I have always been quite taken by the Catherine Wheel firework. Initially, as a child, this fascination was about how special it was to have such a beautiful thing that had been given my name. It was a firework that lasted longer than others, was closer (being on the ground) and was exciting. Later, I learnt how the Catherine Wheel earned its name. It is named after St Catherine of Alexandria.

St Catherine (287-305AD) was a princess and scholar living in the time of the pagan emperor Maxentius, known for his cruel ways. Legend states, at the age of 14 she became a Christian after experiencing visions of Mary and the Christ Child. Catherine went to Maxentius to appeal to him to turn from his cruel ways of persecution against Christians. The emperor ordered her execution. He brought 50 orators and scholars to speak with Catherine and give her a chance to change her ways. Her words were spoken so well that many of these 50 converted to Christianity and were immediately executed.

Catherine was arrested, imprisoned and tortured. News of her immense faith spread and over 200 people came to visit her. Maxentius' last attempt to bring her around to his way of thinking was to ask for her hand in marriage. Catherine refused. She was sentenced to execution by breaking wheel, a torturous and painful way to die. As Catherine was brought before the wheel, she touched it and it shattered into many pieces. The emperor ordered that she be immediately beheaded.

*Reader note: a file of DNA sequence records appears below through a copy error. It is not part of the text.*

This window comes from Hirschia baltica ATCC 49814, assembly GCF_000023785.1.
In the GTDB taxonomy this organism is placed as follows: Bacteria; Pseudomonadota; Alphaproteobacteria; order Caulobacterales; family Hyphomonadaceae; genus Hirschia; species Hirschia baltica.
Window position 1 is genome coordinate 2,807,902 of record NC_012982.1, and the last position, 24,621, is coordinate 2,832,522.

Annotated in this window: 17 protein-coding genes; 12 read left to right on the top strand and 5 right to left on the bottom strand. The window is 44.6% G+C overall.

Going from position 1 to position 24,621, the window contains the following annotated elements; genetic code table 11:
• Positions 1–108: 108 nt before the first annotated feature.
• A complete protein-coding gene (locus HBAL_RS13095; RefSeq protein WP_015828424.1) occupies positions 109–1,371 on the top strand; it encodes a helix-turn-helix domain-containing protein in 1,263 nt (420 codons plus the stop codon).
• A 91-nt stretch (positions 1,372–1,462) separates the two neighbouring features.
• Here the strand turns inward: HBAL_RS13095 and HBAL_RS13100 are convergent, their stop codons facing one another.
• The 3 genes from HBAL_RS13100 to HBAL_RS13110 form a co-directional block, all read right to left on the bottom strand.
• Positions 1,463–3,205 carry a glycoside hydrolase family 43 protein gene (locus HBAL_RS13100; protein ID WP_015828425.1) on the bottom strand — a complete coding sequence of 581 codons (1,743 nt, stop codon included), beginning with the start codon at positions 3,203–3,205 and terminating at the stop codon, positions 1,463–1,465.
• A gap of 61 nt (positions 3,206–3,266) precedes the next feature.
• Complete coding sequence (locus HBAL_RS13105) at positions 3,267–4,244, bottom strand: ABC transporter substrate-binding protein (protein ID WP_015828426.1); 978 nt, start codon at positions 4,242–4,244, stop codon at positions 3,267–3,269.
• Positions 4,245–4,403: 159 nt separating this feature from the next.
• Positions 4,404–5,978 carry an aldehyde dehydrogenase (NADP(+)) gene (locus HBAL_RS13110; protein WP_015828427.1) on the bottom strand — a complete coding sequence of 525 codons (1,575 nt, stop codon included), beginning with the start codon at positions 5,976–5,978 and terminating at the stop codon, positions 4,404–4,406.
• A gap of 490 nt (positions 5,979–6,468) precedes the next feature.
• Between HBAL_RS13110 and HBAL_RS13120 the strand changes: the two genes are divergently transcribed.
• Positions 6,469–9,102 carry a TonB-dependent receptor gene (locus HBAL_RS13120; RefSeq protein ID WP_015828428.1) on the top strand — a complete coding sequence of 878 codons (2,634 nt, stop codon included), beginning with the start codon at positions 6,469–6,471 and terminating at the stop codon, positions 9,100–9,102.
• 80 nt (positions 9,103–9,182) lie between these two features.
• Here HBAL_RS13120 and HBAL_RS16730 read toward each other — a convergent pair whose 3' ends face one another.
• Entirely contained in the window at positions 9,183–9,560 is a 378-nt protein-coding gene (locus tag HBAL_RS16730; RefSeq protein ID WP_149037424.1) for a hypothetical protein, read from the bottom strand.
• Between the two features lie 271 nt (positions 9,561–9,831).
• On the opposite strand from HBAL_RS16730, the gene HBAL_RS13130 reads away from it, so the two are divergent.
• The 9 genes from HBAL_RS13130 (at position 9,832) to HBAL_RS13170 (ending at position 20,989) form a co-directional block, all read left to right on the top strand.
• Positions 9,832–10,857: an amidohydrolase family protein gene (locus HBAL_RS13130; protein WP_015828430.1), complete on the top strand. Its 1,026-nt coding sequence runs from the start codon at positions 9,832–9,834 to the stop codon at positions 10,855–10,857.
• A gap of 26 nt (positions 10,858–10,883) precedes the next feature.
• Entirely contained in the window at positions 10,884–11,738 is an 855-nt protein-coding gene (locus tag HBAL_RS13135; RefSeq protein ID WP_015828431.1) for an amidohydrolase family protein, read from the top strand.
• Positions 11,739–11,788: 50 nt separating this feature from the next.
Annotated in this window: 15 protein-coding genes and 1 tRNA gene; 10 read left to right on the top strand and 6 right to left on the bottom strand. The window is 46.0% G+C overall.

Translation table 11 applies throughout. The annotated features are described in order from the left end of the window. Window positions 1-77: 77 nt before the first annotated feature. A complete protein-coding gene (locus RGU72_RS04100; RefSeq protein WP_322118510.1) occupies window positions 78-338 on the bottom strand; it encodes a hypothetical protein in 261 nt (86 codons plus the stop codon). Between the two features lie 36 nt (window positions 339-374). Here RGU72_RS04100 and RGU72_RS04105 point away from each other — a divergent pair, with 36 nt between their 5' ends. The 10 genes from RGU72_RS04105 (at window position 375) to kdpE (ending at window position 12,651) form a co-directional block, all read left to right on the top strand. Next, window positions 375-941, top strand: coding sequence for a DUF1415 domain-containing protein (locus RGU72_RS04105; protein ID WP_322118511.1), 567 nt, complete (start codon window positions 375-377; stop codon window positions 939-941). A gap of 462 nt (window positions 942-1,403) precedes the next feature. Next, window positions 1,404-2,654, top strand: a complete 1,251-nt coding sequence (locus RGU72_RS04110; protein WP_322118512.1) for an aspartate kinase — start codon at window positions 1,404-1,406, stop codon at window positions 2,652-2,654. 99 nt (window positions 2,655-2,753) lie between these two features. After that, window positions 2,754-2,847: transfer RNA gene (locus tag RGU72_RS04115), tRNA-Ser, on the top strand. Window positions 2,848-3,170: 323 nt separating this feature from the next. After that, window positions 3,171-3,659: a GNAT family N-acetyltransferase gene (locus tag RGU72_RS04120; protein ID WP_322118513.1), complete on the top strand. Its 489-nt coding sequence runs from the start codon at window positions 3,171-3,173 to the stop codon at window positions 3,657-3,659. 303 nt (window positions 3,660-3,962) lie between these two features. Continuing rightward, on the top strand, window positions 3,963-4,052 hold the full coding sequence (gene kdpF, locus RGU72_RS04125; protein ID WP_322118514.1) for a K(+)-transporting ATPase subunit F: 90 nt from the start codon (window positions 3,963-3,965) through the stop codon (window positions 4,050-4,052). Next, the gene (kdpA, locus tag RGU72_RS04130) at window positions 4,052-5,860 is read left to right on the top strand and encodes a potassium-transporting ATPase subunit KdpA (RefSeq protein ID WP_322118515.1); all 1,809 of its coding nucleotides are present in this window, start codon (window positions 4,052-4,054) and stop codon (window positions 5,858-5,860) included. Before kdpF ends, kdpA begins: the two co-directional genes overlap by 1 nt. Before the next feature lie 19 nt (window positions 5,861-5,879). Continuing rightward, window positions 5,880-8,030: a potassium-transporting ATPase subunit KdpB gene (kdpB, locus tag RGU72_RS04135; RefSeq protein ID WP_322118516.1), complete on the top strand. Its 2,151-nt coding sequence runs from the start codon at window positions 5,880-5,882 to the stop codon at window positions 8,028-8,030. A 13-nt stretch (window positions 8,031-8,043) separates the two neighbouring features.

And so, the Catherine Wheel is also a symbol of faith, integrity and strength in the face of adversity. We may not be faced with the same fate as these martyrs from times long gone, but we may encounter ridicule, hateful words, slander or misrepresentation. When the fear of speaking out has silenced me and shoved me back in my box, the Catherine Wheel is a good reminder, a visual reminder, to stay firm in my inner faith, to speak with integrity and have courage in expressing my truth to others. A Catherine Wheel is bold, demands to be seen and is full of fire and passion. What an awesome image to hold in a world that can still be very cruel.

Tuesday 19 February 2019

A Sneaky Mandala

Last weekend, I led a day retreat on the theme "A Hidden Wholeness". In the morning we explored the idea of wholeness and contrasted it with the expectation of perfection. We also reflected on what it means to embrace our whole self by reflecting on the idea of an inner village. In the afternoon, we created mandalas - a symbol of wholeness.